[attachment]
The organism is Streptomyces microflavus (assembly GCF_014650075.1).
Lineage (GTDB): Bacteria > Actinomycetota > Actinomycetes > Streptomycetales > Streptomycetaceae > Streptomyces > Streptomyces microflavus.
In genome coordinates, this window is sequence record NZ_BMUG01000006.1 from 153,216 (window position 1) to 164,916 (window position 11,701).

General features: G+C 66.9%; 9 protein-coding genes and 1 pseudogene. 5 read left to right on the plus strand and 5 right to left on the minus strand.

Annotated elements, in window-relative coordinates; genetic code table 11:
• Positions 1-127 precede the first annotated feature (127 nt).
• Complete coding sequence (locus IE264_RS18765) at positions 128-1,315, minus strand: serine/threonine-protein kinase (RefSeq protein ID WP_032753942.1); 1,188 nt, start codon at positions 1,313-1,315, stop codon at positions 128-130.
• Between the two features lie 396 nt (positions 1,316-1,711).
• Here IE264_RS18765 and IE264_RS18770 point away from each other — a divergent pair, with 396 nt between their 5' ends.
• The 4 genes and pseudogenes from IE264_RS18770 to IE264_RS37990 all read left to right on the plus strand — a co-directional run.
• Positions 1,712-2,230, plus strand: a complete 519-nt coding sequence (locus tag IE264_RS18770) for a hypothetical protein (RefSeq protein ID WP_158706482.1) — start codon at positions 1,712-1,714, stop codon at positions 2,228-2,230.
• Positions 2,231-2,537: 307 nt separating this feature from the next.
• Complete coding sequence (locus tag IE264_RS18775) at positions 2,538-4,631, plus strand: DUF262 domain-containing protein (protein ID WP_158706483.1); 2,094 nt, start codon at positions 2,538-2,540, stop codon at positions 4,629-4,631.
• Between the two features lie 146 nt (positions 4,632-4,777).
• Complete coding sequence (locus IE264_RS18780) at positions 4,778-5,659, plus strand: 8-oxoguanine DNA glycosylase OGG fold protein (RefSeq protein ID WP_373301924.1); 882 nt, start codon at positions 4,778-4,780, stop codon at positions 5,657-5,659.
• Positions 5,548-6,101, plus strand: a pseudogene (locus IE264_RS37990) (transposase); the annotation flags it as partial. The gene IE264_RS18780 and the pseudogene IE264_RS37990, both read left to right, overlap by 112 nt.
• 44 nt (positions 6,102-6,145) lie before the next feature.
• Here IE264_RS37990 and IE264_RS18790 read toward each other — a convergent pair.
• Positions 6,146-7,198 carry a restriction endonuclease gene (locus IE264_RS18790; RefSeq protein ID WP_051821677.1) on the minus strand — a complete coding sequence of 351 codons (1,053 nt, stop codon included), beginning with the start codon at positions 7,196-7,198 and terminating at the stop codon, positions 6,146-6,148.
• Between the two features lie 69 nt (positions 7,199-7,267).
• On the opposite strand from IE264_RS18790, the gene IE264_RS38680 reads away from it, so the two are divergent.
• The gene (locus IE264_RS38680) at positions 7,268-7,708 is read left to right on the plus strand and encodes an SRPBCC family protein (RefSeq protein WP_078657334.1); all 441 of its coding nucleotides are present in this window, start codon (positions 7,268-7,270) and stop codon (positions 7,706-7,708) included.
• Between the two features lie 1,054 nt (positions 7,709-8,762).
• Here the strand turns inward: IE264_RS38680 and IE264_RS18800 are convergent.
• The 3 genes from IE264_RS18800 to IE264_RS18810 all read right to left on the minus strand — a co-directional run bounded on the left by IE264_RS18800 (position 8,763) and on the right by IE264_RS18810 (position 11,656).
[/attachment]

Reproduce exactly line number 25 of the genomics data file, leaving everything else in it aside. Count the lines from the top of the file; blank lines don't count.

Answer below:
• The 3 genes from IE264_RS18800 to IE264_RS18810 all read right to left on the minus strand — a co-directional run bounded on the left by IE264_RS18800 (position 8,763) and on the right by IE264_RS18810 (position 11,656).